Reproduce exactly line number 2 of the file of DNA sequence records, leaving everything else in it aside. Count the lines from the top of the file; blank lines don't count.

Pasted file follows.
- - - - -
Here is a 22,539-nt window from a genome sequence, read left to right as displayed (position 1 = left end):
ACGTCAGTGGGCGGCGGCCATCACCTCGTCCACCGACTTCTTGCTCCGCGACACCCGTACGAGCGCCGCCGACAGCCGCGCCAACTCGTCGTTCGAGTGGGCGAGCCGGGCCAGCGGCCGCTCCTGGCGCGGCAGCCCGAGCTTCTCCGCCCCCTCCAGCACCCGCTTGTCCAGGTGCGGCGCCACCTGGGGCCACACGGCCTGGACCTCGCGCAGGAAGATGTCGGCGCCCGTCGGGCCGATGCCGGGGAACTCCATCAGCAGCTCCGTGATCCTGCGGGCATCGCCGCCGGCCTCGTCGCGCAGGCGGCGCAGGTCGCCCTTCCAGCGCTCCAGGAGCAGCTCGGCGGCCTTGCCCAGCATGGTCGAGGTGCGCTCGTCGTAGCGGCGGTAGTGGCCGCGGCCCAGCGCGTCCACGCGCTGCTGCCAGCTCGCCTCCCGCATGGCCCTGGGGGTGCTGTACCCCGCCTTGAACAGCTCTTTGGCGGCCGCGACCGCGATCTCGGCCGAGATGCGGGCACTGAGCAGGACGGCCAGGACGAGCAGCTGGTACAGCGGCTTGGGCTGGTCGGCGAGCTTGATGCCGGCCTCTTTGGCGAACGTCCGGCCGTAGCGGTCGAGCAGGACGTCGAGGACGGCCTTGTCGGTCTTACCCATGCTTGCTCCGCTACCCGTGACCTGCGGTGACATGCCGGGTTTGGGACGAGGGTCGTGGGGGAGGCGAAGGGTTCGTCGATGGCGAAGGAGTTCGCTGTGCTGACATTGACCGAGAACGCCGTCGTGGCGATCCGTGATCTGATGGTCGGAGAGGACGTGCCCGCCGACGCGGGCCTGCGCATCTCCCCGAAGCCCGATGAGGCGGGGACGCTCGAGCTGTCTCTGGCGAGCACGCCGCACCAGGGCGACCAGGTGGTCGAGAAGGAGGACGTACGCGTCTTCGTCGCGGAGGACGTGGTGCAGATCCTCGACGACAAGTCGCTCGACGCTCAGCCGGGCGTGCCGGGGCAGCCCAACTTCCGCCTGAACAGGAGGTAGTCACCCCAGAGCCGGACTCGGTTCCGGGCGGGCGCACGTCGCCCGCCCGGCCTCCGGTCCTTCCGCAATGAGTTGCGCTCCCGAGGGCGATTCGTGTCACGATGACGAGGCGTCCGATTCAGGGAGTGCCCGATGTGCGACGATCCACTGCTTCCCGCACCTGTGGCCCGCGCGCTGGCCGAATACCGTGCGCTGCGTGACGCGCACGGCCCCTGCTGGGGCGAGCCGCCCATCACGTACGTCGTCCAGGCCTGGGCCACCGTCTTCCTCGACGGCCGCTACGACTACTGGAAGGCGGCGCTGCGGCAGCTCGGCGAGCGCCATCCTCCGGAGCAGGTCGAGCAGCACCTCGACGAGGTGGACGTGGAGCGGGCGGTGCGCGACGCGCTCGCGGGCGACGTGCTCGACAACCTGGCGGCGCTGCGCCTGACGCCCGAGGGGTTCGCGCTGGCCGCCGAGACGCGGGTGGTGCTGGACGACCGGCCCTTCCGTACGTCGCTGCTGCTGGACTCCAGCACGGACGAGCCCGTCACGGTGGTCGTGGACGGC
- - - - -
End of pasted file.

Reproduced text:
ACGTCAGTGGGCGGCGGCCATCACCTCGTCCACCGACTTCTTGCTCCGCGACACCCGTACGAGCGCCGCCGACAGCCGCGCCAACTCGTCGTTCGAGTGGGCGAGCCGGGCCAGCGGCCGCTCCTGGCGCGGCAGCCCGAGCTTCTCCGCCCCCTCCAGCACCCGCTTGTCCAGGTGCGGCGCCACCTGGGGCCACACGGCCTGGACCTCGCGCAGGAAGATGTCGGCGCCCGTCGGGCCGATGCCGGGGAACTCCATCAGCAGCTCCGTGATCCTGCGGGCATCGCCGCCGGCCTCGTCGCGCAGGCGGCGCAGGTCGCCCTTCCAGCGCTCCAGGAGCAGCTCGGCGGCCTTGCCCAGCATGGTCGAGGTGCGCTCGTCGTAGCGGCGGTAGTGGCCGCGGCCCAGCGCGTCCACGCGCTGCTGCCAGCTCGCCTCCCGCATGGCCCTGGGGGTGCTGTACCCCGCCTTGAACAGCTCTTTGGCGGCCGCGACCGCGATCTCGGCCGAGATGCGGGCACTGAGCAGGACGGCCAGGACGAGCAGCTGGTACAGCGGCTTGGGCTGGTCGGCGAGCTTGATGCCGGCCTCTTTGGCGAACGTCCGGCCGTAGCGGTCGAGCAGGACGTCGAGGACGGCCTTGTCGGTCTTACCCATGCTTGCTCCGCTACCCGTGACCTGCGGTGACATGCCGGGTTTGGGACGAGGGTCGTGGGGGAGGCGAAGGGTTCGTCGATGGCGAAGGAGTTCGCTGTGCTGACATTGACCGAGAACGCCGTCGTGGCGATCCGTGATCTGATGGTCGGAGAGGACGTGCCCGCCGACGCGGGCCTGCGCATCTCCCCGAAGCCCGATGAGGCGGGGACGCTCGAGCTGTCTCTGGCGAGCACGCCGCACCAGGGCGACCAGGTGGTCGAGAAGGAGGACGTACGCGTCTTCGTCGCGGAGGACGTGGTGCAGATCCTCGACGACAAGTCGCTCGACGCTCAGCCGGGCGTGCCGGGGCAGCCCAACTTCCGCCTGAACAGGAGGTAGTCACCCCAGAGCCGGACTCGGTTCCGGGCGGGCGCACGTCGCCCGCCCGGCCTCCGGTCCTTCCGCAATGAGTTGCGCTCCCGAGGGCGATTCGTGTCACGATGACGAGGCGTCCGATTCAGGGAGTGCCCGATGTGCGACGATCCACTGCTTCCCGCACCTGTGGCCCGCGCGCTGGCCGAATACCGTGCGCTGCGTGACGCGCACGGCCCCTGCTGGGGCGAGCCGCCCATCACGTACGTCGTCCAGGCCTGGGCCACCGTCTTCCTCGACGGCCGCTACGACTACTGGAAGGCGGCGCTGCGGCAGCTCGGCGAGCGCCATCCTCCGGAGCAGGTCGAGCAGCACCTCGACGAGGTGGACGTGGAGCGGGCGGTGCGCGACGCGCTCGCGGGCGACGTGCTCGACAACCTGGCGGCGCTGCGCCTGACGCCCGAGGGGTTCGCGCTGGCCGCCGAGACGCGGGTGGTGCTGGACGACCGGCCCTTCCGTACGTCGCTGCTGCTGGACTCCAGCACGGACGAGCCCGTCACGGTGGTCGTGGACGGC